Crossing Naoshima from Miyanoura to Honmura
Taking a shower in the morning, the electrical power lines are right outside the window. Electrical power service in Japan is always clearly visible.
I got a big breakfast at the Little Plum, a short distance from where I was staying at Domi Kowloon.
Salad, pickled vegetables, roll, scrambled eggs, sausages, and yogurt with jam. Plus coffee and water.
It was a darker day. I first walked down to the port. I needed to get my tickets for the Art House Project at the visitor center in the ferry terminal.
Some of the housing looks pre-fabricated, stacked like shipping containers.
Crossing the Island
There is a bus you can take across the island for just ¥100. But it's a pleasant walk, just a little over two kilometers with plenty to see along the way.
I'm leaving Miyanoura, walking across the island to Honmura.
I soon come to a small shrine along the road.
A box of flags is across the road. Later I come to a similar box further along the road. The section of road in between is narrow, like all the roads on the island, with small to non-existent shoulders and plenty of up and down to limit visibility. There is a school further along my walk. Children can pick up a flag, carry it for visibility, and deposit it in the box at the other end of that stretch.
This is the only school on the island, an elementary and junior high school. For high school, students take the ferry to Uno.
Houses are squeezed in between the hillside and the roadway.
Here comes that ¥100 cross-island bus, decorated with bright Yayoi dots. Unless I'm hallucinating the bus.
Almost all agriculturally promising land within Japan is used. There are almost no lawns of useless grass.
I'm coming into the edge of Honmura.
This is the new city hall.
Art House Project
The Art House Project was created by Benesse. They turned six traditional buildings over to contemporary artists, who then turned them into installations.
The Haisha House used to be a dentist's home and office. Now a space has been opened through both floors and the attic, housing a Statue of Liberty replica.
The bathroom is an exhibit of its own.
I turn north and follow narrow lanes through Honmura. The next Art House is a former rice warehouse.
I get lunch at one of the few restaurants. Salad, and curry rice with prawn and an onion ring. It's hard to predict the schedules of restaurants, bars, and cafes. Many are closed one day a week, but they pick different days. Most are open a few hours around meal times, but not to any standard schedule. Maybe 1630-1830, or maybe 1800-2000.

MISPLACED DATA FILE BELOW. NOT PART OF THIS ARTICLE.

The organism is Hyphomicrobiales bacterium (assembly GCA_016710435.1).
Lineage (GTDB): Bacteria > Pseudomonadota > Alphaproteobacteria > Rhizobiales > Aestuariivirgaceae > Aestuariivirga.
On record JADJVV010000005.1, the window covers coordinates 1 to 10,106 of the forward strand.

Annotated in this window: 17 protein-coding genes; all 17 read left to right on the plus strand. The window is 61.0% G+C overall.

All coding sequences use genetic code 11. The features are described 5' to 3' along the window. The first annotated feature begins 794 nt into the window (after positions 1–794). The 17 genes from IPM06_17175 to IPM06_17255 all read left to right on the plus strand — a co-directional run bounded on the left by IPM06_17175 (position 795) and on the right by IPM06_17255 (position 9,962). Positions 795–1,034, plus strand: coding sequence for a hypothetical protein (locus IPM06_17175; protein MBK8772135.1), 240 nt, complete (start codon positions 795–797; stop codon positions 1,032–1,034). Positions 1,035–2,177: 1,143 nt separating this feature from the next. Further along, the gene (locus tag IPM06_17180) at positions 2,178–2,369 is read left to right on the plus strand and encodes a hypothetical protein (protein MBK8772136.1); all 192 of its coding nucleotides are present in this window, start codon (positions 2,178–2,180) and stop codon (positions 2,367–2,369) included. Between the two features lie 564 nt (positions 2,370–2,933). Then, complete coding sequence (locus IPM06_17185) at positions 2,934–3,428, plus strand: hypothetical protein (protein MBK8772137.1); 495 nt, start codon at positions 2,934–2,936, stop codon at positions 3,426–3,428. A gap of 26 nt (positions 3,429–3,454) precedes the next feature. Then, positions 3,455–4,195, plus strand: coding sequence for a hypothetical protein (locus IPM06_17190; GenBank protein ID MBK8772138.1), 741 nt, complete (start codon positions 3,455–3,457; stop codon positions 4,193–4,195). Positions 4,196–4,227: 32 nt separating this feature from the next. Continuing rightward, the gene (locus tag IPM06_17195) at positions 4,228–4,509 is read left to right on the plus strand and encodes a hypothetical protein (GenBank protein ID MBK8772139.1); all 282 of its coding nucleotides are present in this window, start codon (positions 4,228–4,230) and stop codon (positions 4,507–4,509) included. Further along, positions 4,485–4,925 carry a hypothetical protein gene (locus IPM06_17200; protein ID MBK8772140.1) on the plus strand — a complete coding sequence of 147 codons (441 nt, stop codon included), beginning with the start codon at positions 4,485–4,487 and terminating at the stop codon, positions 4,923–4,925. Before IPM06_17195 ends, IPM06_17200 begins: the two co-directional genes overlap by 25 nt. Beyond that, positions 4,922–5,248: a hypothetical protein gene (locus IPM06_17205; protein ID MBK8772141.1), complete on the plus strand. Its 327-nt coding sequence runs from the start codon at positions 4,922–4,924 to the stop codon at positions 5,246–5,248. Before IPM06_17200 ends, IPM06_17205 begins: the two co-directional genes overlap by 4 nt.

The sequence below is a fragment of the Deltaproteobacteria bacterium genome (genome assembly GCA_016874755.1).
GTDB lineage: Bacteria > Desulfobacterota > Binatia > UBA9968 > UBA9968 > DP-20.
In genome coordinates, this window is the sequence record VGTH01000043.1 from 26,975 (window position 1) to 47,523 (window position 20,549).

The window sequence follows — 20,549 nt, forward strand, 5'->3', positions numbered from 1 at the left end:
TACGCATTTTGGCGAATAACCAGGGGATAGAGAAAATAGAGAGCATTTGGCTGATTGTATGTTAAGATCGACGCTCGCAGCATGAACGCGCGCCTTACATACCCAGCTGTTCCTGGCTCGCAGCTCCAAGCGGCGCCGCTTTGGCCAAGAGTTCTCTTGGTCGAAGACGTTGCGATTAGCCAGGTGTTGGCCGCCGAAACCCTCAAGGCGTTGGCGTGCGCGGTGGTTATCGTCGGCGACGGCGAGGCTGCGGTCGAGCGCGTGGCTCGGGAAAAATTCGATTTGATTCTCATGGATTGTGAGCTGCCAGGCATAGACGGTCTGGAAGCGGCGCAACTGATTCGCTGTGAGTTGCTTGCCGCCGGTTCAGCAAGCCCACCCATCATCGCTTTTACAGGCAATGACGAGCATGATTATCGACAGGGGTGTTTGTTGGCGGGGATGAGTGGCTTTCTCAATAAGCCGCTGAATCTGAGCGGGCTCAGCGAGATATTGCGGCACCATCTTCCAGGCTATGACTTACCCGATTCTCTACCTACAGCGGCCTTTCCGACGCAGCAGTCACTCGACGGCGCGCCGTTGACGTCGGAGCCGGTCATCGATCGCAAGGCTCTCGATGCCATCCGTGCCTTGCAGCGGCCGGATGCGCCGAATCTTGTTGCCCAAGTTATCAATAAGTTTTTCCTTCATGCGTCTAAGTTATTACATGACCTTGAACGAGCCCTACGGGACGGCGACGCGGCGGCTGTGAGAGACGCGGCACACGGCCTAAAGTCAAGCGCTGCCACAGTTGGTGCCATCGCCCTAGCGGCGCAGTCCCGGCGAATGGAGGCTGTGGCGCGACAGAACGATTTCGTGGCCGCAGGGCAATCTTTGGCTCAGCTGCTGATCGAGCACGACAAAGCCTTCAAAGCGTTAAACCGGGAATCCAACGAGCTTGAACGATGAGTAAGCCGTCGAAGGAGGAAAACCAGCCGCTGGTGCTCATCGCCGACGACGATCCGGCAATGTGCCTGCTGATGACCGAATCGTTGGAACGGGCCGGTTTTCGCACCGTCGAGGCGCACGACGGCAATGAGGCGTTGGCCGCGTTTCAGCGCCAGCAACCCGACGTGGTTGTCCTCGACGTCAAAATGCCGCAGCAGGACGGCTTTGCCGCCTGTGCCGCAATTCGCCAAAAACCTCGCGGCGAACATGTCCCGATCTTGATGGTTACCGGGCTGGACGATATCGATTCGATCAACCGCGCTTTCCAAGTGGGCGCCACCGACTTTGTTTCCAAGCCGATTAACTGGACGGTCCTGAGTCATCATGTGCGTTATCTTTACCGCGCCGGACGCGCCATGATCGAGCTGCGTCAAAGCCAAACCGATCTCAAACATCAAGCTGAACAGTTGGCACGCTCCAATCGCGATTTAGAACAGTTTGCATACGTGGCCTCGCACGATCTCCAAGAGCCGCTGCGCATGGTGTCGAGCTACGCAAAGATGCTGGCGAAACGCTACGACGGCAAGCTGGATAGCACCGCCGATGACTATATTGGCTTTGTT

Moving on, I pass many electrical meters. Japanese residential electrical service is 100V AC. There is two phase power at the pole, so you could get 200V for an oven or furnace or air conditioner.
Most homes have just 30 amp service on a single phase, for 3,000 watts total. Some have both phases for 6,000 watts total, with the added service for major appliances and air conditioning.
A typical US blow-drier requires 1,600 watts, over half the total electrical power available to a typical Japanese home.
In the U.S., very old houses might have just 60 amp service. The U.S. National Electric Code requires at least 100 amp service for new installations, and 150 amp is common. Home panels for 200 and 400 amp service are available.
Fishing boats use the port in Honmura. There is ferry service to several nearby islands.
The entire Japanese archipelago is volcanic. During the last ice age, the sea level was significantly lower than it is today, and this area was a low dry basin with smaller peaks than the ranges to its north and south, on the now-separated Honshū and Shikoku islands.
The sea level rose, and eventually flooded into the low basin.
The result was almost 3,000 islands in the Seto Inland Sea.
Even the bicycle shelter is an art installation.
The Go'o Shrine is part of the Art House Project. Its staircase is formed by large glass blocks. Hiroshi Sugimoto designed this installation.
Below the rock field extending out from the shrine, there's a narrow underground Stone Chamber.
The ticket-taker will give you a flashlight, and point you past the old stele. Go slightly downhill, then turn back and enter the narrow passage.Neolithic kofun tombs
Twenty meters or more back that passage, it turns a right angle to the right and you're looking down the Stone Chamber under that rock field in front of the shrine. Very dim light is admitted through the glass block staircase, which continues down through the ground and to the floor of the chamber, which is a shallow pool of water. It isn't a kofun, but it made me think of one.
And more utility service: the above electrical service is unusual, 60 amp service to a significantly larger house, probably operating as a guesthouse.
Many homes use liquified petroleum gas from small canisters. It's a mix of propane and butane.
Then on through the small lanes of Honmura, between walls of charred cedar.
Then I came to a construction project. Amazing wood. They build homes with cabinet-grade wood.
The vertical studs fit into slots cut into the plates. Many of the pieces are 120×120 mm.
The larger pieces are made from four or five pieces glued together. Everything is so straight and smoothly cut that it's hard to spot the glued layers.
Evening in Miyanoura
I walked back to Miyanoura and got cleaned up. Then I went out for a late light dinner at Bar Saru.
Curry and rice, with an egg, the evening's special.
The above is specific to Naoshima. Or maybe you want to explore other places in Japan.
Akihabara, Tōkyō's Electric Town
Electronics parts and tools, the otaku lifestyle, cosplay, anime, and manga
Travel through Kyūshū, the Harbor, Temples, Shrines, the Samurai Path, and a World War II Bunker